The aim of the EIT-Health Wildcard programme is to bring together scientists, clinicians, engineers, entrepreneurs, and business experts to develop new innovations to tackle healthcare challenges. Multidisciplinary project teams are formed and ideas are developed. Through various stages, the teams have their ideas challenged as they seek expert advice to understand better whether their proposed innovations could be successful, both clinically and in business terms. It is important to say that these projects are very much in the early stages of development and are not available commercially. EFIC is supporting EIT-Health in providing experts for this project.
BrightSide is a digital app that helps people who suffer from chronic pain and their close environment talk about the condition and their needs in a constructive way, and to monitor their pain management progress.
BrightSide is the first pain management & tracking app to promote the involvement of loved ones in the pain management process – it is a two-sided platform that provides insight to both the people with the condition and their family members. BrightSide will actively encourage people who live with chronic pain to share their state and needs with their loved ones and will support family members by generating personalised advice on how to provide physical, emotional and functional support on a daily basis.
BrightSide’s interaction will establish a behavioural change by encouraging positive communication routine. By focusing on the brightside, we provide an anchor to motivate people with chronic pain to quantify their improvement, and expand their social life, getting those around them on board with their pain management journey, and increasing empathy.
We are a skilled cross-disciplinary team with backgrounds in interaction design, biomedical engineer, and product engineer. We are eager to open the door for a whole new field of pain communication.
Project update from the team:
My team and I applied to WildCard because we saw it as an exceptional opportunity to take a project that we really believed in, and that was an ‘out of the box’ idea, forward. It meant the possibility to turn our concept into reality through further stages of iteration, with the support of experienced mentors and cross-pollination with peers from the cohort.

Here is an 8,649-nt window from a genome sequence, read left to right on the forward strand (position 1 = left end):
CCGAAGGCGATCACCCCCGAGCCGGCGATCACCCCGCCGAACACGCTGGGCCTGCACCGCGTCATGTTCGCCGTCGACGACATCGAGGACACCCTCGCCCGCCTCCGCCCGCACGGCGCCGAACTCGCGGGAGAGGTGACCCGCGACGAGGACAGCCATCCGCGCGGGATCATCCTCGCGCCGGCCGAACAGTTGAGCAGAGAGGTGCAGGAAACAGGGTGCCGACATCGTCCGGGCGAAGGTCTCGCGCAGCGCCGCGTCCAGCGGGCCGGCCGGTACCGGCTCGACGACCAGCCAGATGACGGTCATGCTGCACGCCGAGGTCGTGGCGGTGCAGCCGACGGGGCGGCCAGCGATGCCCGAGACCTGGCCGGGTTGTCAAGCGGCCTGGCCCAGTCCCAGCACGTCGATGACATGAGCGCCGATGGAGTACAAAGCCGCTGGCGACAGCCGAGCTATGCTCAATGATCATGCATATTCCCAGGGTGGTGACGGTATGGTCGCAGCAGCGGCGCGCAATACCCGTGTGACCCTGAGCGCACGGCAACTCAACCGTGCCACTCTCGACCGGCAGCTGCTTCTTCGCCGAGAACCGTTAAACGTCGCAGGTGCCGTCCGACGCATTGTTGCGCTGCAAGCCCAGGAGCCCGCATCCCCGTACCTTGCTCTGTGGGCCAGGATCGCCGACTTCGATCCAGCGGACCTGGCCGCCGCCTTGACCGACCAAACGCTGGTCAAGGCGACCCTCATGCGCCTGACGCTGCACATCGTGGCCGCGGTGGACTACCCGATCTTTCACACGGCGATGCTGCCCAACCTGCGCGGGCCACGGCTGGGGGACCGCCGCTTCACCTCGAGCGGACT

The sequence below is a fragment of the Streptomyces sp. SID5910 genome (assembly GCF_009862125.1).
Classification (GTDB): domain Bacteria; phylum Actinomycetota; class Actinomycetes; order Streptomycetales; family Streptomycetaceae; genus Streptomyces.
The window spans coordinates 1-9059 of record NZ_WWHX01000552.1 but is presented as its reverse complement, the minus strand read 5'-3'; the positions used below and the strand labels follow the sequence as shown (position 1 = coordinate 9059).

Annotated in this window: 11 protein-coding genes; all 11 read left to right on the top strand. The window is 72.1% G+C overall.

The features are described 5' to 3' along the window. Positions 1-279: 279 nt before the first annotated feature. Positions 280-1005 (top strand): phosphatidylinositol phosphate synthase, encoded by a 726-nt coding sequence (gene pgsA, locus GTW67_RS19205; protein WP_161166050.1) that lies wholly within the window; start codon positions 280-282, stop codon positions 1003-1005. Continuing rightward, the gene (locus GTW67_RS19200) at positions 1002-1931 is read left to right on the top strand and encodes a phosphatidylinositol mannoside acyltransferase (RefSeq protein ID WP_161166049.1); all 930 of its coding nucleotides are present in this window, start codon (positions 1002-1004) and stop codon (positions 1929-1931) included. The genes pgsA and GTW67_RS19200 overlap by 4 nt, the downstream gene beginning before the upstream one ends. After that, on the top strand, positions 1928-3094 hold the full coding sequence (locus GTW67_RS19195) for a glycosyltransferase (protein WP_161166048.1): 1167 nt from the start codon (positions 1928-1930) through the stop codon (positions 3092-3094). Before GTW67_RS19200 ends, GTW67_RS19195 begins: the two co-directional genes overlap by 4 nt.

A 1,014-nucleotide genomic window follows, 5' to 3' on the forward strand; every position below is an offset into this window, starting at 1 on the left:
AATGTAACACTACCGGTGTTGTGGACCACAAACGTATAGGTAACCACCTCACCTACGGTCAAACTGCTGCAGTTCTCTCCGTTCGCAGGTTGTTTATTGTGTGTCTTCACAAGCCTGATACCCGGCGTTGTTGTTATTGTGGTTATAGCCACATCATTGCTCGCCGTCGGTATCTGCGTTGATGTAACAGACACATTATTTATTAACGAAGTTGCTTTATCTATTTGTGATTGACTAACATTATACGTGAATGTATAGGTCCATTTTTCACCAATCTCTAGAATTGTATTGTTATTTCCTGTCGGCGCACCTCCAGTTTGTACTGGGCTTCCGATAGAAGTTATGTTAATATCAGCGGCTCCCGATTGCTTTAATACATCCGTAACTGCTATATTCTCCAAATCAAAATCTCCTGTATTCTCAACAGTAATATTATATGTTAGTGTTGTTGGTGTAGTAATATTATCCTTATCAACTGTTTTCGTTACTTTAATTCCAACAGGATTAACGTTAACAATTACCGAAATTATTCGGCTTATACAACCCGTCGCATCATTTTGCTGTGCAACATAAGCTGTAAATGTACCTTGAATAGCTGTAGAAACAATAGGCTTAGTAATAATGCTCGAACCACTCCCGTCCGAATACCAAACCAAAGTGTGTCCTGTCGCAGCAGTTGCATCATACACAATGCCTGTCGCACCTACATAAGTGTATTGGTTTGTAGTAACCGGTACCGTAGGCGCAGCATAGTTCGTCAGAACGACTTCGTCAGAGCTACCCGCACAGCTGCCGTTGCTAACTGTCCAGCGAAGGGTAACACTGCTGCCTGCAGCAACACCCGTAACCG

The two stages of the programme have been extremely insightful, and packed with very interesting sessions: from team dynamics activities to lectures both on medical technologies and business, it’s been an intense and gratifying experience overall. What WildCard has taught us about developing a new product is that it is key to have a clear value proposition, to have a solid problem definition and last but not least, the importance of good questions in order to get relevant insights from users.
During WildCard you don’t leave a single mentoring session without your concept being challenged: we have learnt to be flexible and adapt. But it’s not only the concept that matters; for example, we learnt about how important the flow of the pitch is in order to deliver the idea to your audience and convince them about your product. In a single session with a business expert we restructured the order of our pitch entirely, and found the delivery of our message to be enhanced by just rearranging our existing content.
Mariona Ruiz Peris
Dolores helps patients suffering from chronic pain gain access to effective modern care. The scarcity of pain specialists creates a burden in the healthcare system of €440bn in European market only. The costs accumulate from sick leave compensations and adhering to treatment advice not suited for the health condition of the patient.
Dolores focuses in the first phase to provide better care for patients which experience pain chronification of over 6 months. The typical patient for Dolores is suffering from musculoskeletal pain, most common diagnosis is low back and neck pain, osteoarthritis, fibromyalgia and rheumatoid arthritis. Dolores’ main goal is the democratization of the knowledge of pain specialists. In the first step it uses individual guidance from pain experts to recommend therapies using gold standards from modern multi-modal clinics.